Tear it down or fix it up: Class of '66 push to restore Syracuse Central Tech
SYRACUSE, NY —
The Syracuse Central Technical High School is on South Warren Street across from the current Syracuse bus station.
The school was opened in 1903, and during the 72 years it was open, close to 20,000 students graduated.
In 1975 the school closed down and was sold for commercial development, but six years later the building was listed on the National Register of Historic Places.
It is a trip down memory lane, flipping back through the pages and memories dating back five decades.
"That's me back in 1966. Donna Koster," Donna Kuzio said.
She is a proud alum of Syracuse Central Technical High School and graduated in 1966.
"Certainly, we remember good times that we had," she said.
Looking back, the school memories are still fun.
"As you walk down the hallways you remember 'O, I had French class in here' and 'O, that's where we had chorus.' 'O, this is where so and so kissed so and so for the first time," Kuzio said.
After the school closed, a developer started remodeling it in the mid-1980's. They even walled off the famed Lincoln Auditorium that sits inside the school.
The project failed, and the building has sat empty ever since.
"I'm at a loss for words - to express feelings. There certainly was sadness and disappointment that the building was let to go," Kuzio said.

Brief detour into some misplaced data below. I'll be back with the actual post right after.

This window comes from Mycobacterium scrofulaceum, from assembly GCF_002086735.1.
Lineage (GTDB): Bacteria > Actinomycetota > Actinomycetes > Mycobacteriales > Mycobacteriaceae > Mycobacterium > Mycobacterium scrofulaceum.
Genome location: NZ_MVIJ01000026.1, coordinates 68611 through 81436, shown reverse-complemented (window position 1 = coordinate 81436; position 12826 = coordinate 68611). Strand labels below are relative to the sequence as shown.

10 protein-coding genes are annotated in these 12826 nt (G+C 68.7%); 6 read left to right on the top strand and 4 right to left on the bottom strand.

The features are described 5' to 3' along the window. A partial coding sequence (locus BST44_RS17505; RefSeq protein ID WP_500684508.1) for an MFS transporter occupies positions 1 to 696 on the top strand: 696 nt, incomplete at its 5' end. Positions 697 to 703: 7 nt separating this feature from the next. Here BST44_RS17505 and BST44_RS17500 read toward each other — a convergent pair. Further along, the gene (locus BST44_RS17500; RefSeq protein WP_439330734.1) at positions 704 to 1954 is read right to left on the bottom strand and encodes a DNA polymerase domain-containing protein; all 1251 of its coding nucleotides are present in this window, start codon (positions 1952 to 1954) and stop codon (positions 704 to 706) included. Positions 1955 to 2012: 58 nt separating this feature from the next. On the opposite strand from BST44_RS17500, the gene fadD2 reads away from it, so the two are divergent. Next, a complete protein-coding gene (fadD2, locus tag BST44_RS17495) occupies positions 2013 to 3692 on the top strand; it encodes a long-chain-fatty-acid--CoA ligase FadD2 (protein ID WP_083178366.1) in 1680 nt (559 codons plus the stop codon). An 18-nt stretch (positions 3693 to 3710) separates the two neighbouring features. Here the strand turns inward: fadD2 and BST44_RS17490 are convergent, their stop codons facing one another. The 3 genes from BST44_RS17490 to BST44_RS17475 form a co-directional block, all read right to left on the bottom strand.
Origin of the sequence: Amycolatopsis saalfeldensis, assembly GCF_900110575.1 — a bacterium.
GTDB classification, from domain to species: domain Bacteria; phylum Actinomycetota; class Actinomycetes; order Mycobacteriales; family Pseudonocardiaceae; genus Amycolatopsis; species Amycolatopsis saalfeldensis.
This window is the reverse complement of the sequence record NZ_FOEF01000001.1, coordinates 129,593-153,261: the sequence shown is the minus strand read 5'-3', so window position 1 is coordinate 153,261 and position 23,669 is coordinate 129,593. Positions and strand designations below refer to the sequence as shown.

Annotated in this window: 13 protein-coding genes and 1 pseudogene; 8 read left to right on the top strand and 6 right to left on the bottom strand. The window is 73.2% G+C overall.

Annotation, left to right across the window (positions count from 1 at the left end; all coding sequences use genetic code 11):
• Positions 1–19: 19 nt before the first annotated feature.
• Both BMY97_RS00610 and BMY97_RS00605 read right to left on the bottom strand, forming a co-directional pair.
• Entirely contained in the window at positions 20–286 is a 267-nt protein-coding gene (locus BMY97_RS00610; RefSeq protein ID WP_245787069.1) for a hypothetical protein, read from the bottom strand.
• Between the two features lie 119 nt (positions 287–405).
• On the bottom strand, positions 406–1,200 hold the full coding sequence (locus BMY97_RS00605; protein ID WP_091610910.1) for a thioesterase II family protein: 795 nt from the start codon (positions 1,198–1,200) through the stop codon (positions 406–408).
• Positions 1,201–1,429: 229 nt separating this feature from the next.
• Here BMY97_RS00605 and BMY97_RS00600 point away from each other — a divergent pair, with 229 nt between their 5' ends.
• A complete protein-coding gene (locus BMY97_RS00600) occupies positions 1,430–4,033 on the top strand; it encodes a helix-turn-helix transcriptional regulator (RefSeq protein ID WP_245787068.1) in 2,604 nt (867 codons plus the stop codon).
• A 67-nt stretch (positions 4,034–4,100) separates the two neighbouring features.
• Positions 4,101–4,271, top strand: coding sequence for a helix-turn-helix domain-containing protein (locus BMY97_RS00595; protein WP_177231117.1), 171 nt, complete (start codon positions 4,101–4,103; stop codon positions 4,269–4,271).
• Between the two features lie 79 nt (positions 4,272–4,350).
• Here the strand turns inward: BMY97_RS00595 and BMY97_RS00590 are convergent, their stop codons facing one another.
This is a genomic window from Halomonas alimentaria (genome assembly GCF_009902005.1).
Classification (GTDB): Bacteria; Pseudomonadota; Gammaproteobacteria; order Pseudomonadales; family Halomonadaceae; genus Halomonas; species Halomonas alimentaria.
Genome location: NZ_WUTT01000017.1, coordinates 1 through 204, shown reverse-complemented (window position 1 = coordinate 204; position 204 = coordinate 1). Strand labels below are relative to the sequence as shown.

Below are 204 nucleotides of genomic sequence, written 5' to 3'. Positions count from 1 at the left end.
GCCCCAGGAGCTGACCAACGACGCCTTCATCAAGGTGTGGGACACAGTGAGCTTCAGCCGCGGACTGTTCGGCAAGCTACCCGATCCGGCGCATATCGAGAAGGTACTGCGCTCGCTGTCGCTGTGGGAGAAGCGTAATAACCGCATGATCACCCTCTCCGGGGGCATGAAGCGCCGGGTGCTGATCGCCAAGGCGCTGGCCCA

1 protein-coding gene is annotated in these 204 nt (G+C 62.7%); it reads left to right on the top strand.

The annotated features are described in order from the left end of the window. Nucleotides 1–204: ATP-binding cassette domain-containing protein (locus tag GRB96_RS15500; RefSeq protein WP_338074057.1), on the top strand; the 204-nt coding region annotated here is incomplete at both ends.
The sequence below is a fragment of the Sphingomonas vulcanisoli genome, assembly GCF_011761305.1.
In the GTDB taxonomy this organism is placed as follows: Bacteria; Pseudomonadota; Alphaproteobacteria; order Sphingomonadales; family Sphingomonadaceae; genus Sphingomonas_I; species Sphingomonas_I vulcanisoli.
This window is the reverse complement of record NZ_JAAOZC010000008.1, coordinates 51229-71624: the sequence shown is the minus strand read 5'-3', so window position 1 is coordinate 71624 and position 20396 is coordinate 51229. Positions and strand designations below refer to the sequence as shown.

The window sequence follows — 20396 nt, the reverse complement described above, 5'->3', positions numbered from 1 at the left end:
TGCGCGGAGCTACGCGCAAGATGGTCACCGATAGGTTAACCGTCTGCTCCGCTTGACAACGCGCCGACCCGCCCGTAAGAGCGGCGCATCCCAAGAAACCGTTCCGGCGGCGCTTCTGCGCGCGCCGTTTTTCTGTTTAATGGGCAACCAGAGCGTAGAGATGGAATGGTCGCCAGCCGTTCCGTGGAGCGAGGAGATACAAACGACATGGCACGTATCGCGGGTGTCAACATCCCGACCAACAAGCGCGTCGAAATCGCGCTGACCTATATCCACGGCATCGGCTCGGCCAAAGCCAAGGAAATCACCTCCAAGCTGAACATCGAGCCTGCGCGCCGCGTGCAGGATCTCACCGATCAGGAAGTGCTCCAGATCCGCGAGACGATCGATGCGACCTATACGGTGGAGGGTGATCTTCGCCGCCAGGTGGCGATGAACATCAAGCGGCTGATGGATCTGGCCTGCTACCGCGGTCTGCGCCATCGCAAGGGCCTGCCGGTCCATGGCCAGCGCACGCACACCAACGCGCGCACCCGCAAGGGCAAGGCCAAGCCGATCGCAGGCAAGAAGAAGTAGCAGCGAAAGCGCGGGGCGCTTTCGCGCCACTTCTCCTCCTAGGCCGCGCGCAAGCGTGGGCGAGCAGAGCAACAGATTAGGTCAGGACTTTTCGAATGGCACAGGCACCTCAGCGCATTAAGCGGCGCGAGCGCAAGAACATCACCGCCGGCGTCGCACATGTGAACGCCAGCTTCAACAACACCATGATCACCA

Now it's in the hands of the Syracuse City School District. They don't have any plans for the building, but the class of '66 does.
They toured the school during a reunion and noticed water damage destroying parts of the historic auditorium.
"We were appalled by this gaping hole, and we were concerned about further damage and deterioration. Cause they have supposedly cleaned up the stage before we had gotten there," Kuzio said.
What followed was a mission to preserve the space and fix the damage. They formed a committee hope to raise money for the repairs. They also pushed to designate it a protected site.
"The Landmark Preservation Board's chief concern is protecting the historic character of the property," Syracuse preservation planner Kate Auwaerter said.
In April the common council approved that designation, meaning any development must preserve the auditorium and make it available to the public.
The preservation board would also have to approve any future changes.
"It really seems as though the redevelopment of that site and the reuse of the property is primed. It's ready now after these number of years of kind of wallowing a bit," Auwaerter said.
It is a building that is a piece of history that won't be torn down, and now former students filled with fond memories are pushing to fix it up.